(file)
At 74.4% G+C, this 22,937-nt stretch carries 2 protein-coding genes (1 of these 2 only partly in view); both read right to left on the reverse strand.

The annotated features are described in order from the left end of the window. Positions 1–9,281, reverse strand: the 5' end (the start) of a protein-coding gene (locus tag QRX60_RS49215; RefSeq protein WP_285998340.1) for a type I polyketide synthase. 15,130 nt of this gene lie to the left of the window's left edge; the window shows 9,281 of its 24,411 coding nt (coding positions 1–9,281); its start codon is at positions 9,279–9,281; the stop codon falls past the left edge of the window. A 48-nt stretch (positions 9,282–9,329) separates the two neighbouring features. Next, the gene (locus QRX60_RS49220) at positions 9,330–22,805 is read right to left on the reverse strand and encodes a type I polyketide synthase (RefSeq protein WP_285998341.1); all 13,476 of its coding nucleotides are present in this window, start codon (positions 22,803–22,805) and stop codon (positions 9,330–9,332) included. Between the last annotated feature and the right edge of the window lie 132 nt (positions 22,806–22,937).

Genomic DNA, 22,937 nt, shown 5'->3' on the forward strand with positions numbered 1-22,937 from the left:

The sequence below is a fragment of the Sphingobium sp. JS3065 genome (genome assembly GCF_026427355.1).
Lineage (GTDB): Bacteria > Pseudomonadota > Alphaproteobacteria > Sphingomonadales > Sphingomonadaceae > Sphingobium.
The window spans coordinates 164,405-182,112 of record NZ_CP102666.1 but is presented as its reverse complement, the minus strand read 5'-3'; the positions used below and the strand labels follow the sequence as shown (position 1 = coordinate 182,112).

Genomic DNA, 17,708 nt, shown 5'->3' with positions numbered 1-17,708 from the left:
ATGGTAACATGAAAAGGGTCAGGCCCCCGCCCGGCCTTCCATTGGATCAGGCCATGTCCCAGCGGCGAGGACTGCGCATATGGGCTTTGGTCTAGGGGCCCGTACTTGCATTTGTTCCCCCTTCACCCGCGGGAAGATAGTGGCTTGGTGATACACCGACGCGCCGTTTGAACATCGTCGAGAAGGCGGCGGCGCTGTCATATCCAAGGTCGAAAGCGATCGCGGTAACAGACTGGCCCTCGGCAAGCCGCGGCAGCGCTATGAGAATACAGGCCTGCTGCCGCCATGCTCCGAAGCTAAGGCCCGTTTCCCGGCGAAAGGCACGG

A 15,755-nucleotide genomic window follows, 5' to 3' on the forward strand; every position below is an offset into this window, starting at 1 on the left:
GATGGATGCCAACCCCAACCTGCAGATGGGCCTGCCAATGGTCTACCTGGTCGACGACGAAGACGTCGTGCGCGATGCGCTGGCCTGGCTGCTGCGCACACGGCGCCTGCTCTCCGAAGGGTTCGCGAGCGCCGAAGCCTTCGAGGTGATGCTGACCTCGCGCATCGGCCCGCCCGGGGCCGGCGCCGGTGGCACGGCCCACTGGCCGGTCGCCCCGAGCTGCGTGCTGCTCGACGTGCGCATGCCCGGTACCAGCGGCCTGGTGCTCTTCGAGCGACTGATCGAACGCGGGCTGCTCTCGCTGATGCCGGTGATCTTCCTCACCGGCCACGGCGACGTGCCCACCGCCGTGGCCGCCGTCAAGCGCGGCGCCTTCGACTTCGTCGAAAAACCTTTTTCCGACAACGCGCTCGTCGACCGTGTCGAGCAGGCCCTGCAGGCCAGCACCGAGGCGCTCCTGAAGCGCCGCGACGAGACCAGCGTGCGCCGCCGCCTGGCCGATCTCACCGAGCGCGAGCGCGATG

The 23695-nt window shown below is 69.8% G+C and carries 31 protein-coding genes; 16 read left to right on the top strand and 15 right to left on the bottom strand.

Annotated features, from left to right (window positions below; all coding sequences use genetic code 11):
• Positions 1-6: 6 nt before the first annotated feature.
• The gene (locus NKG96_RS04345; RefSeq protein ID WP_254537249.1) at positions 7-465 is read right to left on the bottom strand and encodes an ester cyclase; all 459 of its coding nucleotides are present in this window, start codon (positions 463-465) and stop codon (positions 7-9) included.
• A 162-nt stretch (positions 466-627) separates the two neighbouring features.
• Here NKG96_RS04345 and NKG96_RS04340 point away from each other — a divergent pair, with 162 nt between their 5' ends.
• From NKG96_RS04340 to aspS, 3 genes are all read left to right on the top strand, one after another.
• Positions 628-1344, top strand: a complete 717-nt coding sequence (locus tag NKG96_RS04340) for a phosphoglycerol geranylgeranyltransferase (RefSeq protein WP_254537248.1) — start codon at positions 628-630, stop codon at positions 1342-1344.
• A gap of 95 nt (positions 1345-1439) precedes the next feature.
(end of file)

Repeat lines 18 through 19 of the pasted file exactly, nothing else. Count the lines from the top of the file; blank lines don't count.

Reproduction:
• Positions 628-1344, top strand: a complete 717-nt coding sequence (locus tag NKG96_RS04340) for a phosphoglycerol geranylgeranyltransferase (RefSeq protein WP_254537248.1) — start codon at positions 628-630, stop codon at positions 1342-1344.
• A gap of 95 nt (positions 1345-1439) precedes the next feature.